Category Archives: Public health

What is chikungunya and why should we care?

Over 30 years ago as a graduate student taking a course in medical entomology, I learned about all kinds of diseases spread by insects.  By far, most of these were tropical and exotic-sounding.  I figured that, if I lived and worked in the U.S., my chances of encountering most of these pathogens was practically nil. Chikungunya (chik-un-GOON-ya) virus was one of those diseases I memorized way back then, and have since mostly forgotten.  The chikungunya disease was first described in 1952 during an outbreak in southern Tanzania (east Africa).  The name… Read More →

Most attractive contest

Where are you on the mosquito attractiveness scale?  Are you a “1” or a “10”?  Me?  I know that I’m more attractive to mosquitoes than my wife (she is much more susceptible to poison ivy… I think I’ll be content).  I suspect that I’m not a ten, though.  Several years ago I was asked to visit a Plano resident who was very upset about the mosquito problem around her home.  After searching her yard and poking about the surrounding neighborhood, the city health official and I had not… Read More →

Time to bait for fire ants!

If you haven’t tried them yet, fire ant baits are the best tools for really managing fire ants.  They are relatively inexpensive, require little labor to apply, and are safe for both you and the environment.  The biggest drawback of baits is that they cannot be used all year round. Instead applications must be timed to periods when fire ants are actively looking for food, foraging in ant worker lingo. Many years ago a researcher at Florida State University, named Sanford Porter, spent an entire year of his life (three times… Read More →

Rubbing alcohol not a good solution for bed bugs

The quest for home remedies for bed bugs appears to be never-ending.  However, in the latest revelations from researchers, it seems that very few home insecticides are worth the time or trouble when battling bed bugs.  That’s not to say that some of these products won’t kill some bed bugs, but the ideal product for killing bed bugs just isn’t out there, experts say. A recent article in Science News  gloomily summarizes some of the most current information about DIY bed bug control, based on papers presented on bed… Read More →

September no time to forget West Nile virus

If you live in north Texas, chances are that you’ve been following reports of mosquito spraying efforts.  You may have heard that in September the risk from West Nile virus usually goes down.  However, the latest data shows that WNV risk may a actually be higher now than any time during 2013. Last summer’s record outbreak of WNV is, and we hope will remain, the benchmark for a dreadful year of mosquito-borne illness here in north Texas.  This summer has been much different, with only five human cases in Dallas… Read More →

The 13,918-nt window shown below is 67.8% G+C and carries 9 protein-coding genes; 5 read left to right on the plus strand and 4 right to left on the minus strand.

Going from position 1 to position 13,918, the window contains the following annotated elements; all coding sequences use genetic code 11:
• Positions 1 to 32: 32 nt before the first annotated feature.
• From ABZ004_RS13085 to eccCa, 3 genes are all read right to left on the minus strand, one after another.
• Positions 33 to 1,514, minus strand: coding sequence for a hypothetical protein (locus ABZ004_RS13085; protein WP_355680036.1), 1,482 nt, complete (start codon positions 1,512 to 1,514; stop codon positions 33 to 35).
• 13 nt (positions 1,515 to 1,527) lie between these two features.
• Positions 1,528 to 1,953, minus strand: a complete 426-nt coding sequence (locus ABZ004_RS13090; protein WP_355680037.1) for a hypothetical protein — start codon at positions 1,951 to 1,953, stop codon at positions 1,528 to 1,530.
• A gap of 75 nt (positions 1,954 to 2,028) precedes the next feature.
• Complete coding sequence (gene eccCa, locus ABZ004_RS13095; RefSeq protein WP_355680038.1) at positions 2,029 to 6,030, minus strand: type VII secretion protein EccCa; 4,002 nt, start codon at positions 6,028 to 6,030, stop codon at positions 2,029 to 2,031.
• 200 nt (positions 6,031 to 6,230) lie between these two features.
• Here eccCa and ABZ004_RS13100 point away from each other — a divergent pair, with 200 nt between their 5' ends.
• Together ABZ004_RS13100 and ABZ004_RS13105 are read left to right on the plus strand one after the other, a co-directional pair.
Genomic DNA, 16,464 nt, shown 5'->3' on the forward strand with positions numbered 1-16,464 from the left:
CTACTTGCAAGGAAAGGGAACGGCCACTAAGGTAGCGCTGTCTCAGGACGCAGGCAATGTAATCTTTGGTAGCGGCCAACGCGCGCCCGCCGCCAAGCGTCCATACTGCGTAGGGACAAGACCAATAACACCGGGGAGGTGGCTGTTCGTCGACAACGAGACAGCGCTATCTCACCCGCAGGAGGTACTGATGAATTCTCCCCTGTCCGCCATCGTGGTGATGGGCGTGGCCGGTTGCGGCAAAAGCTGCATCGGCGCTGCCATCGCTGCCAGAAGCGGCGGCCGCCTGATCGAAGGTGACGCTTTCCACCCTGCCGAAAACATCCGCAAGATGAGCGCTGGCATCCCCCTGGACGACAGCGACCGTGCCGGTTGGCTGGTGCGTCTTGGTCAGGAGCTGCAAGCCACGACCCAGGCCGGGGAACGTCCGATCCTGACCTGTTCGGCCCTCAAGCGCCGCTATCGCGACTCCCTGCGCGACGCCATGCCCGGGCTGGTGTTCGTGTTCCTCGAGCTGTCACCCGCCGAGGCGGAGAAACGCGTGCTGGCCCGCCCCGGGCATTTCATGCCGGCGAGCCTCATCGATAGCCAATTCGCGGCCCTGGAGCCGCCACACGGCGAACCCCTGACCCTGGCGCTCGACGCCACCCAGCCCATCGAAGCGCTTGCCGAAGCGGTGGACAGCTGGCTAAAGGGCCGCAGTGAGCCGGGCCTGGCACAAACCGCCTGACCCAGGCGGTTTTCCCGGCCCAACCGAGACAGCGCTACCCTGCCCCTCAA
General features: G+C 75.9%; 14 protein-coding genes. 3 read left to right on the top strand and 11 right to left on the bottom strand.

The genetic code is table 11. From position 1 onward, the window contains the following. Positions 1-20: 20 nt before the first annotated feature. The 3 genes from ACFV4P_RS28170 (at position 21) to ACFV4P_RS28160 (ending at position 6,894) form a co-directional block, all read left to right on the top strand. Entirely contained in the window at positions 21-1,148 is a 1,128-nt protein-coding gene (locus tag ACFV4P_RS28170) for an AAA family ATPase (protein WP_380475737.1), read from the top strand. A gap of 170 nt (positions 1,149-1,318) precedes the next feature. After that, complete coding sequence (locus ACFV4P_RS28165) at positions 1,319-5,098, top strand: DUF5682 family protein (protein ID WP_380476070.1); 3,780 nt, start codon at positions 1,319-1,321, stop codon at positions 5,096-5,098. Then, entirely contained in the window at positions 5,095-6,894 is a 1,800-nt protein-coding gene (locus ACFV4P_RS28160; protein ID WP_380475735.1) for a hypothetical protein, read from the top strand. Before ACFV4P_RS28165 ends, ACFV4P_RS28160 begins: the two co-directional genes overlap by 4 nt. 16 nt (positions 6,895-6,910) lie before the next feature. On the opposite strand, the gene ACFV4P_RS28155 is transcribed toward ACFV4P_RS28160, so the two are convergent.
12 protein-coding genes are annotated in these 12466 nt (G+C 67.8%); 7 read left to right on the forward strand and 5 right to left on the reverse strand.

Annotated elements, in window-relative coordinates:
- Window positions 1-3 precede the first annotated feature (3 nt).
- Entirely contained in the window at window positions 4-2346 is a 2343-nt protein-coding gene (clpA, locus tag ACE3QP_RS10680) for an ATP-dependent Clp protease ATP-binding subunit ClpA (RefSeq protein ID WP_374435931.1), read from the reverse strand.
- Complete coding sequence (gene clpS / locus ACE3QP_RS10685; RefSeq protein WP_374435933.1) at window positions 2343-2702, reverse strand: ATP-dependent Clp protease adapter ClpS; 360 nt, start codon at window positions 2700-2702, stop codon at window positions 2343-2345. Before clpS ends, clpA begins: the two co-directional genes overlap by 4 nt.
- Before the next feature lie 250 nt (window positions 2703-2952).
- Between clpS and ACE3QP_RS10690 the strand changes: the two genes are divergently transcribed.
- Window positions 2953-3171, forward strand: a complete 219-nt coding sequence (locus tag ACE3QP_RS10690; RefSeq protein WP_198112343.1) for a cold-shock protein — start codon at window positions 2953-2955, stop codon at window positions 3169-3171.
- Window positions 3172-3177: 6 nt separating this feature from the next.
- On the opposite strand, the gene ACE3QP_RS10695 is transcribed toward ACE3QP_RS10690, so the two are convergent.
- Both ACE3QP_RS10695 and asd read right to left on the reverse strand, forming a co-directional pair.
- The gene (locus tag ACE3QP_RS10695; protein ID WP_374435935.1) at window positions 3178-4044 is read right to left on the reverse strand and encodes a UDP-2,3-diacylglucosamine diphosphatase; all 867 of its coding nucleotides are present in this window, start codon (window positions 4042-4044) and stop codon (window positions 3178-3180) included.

West Nile virus perspective

This week I attended the West Nile virus survivors support group, hosted by Dr. Don Read and his wife Roberta at the Medical City Dallas Hospital. The group meets every two months or so and provides a forum for learning about the disease and allowing victims to share their experiences and learn from other people who have been down the same rough road. This month’s meeting ended up being very moving, hearing the stories of several people who came down with the illness last summer. One woman in… Read More →

What to do if you’re attacked by bees?

While honey bees are highly beneficial to man, they can also be dangerous.  If you don’t believe this, consider two Texas incidents this summer.  In June, a Waco area man was killed by honey bees while working on his tractor.  This past weekend a couple was severely stung and two of their miniature horses were killed following a bee attack at their Tarrant county home.  Both incidents illustrate how serious honey bee infestations can be. It’s not that bees are mean, in a human sense. But they do take exception… Read More →

Cedar oil claims challenged

The company claimed that their bed bug and head lice insecticide was invented by the U.S. Army, and that their product was acknowledged by the USDA as the number one choice of “bio-based” pesticides. The company also claimed that the U.S. EPA was warning consumers to avoid “chemical solutions” for treating bed bugs. The problem was that the company’s claims weren’t true. As a result of false claims and illegal marketing of untested products for bed bugs and head lice, yesterday the Federal Trade Commission issued a judgment… Read More →

What’s the most dangerous insect?

Ask people what the most dangerous insect or spider and you’re likely to get a variety of answers.  Brown recluse spider…ANY spider, bees, scorpions, hornets, ticks, army ants… the list goes on.  But few entomologists or medical experts would likely dispute that the tiny mosquito is probably the most dangerous arthropod on the planet. To underscore this with just one of many mosquito-borne diseases, the World Health Organization has declared April 25th World Malaria Day.  While no one can fully know the historical impact of malaria, the incomplete… Read More →

Mosquitoes to make first showing of 2013

Spring rains and warmer weather usually spell mosquitoes.  To prove this to myself, I’ve been watching my backyard fountain slowly fill with recent rains, leaves and catkins from nearby oak trees. Last week I was rewarded(!?) with my first mosquito wigglers. “Wiggler” and “tumbler” are informal terms for the larval and pupal (immature) life stages of mosquitoes.  Mosquito wigglers live in water, and as soon as temperatures get warm enough to drive their development, they quickly mature and emerge from pools and containers wherever they may be found…. Read More →